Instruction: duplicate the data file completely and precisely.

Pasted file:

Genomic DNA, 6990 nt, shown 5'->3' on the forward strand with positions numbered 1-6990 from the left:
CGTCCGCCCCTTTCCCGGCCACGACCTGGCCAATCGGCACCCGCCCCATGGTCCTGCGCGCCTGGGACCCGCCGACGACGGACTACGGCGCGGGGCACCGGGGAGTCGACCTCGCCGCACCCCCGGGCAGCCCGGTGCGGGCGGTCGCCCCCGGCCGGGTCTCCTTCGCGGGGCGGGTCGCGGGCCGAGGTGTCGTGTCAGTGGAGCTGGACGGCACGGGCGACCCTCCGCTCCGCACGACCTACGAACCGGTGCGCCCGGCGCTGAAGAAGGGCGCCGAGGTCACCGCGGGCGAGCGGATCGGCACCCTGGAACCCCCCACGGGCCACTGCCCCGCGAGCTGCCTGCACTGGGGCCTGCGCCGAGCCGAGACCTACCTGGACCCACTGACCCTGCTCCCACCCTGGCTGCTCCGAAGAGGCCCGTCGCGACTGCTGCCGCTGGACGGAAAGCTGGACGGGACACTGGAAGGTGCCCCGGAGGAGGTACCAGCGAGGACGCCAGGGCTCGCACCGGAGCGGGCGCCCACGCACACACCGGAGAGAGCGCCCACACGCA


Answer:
Genomic DNA, 6990 nt, shown 5'->3' on the forward strand with positions numbered 1-6990 from the left:
CGTCCGCCCCTTTCCCGGCCACGACCTGGCCAATCGGCACCCGCCCCATGGTCCTGCGCGCCTGGGACCCGCCGACGACGGACTACGGCGCGGGGCACCGGGGAGTCGACCTCGCCGCACCCCCGGGCAGCCCGGTGCGGGCGGTCGCCCCCGGCCGGGTCTCCTTCGCGGGGCGGGTCGCGGGCCGAGGTGTCGTGTCAGTGGAGCTGGACGGCACGGGCGACCCTCCGCTCCGCACGACCTACGAACCGGTGCGCCCGGCGCTGAAGAAGGGCGCCGAGGTCACCGCGGGCGAGCGGATCGGCACCCTGGAACCCCCCACGGGCCACTGCCCCGCGAGCTGCCTGCACTGGGGCCTGCGCCGAGCCGAGACCTACCTGGACCCACTGACCCTGCTCCCACCCTGGCTGCTCCGAAGAGGCCCGTCGCGACTGCTGCCGCTGGACGGAAAGCTGGACGGGACACTGGAAGGTGCCCCGGAGGAGGTACCAGCGAGGACGCCAGGGCTCGCACCGGAGCGGGCGCCCACGCACACACCGGAGAGAGCGCCCACACGCA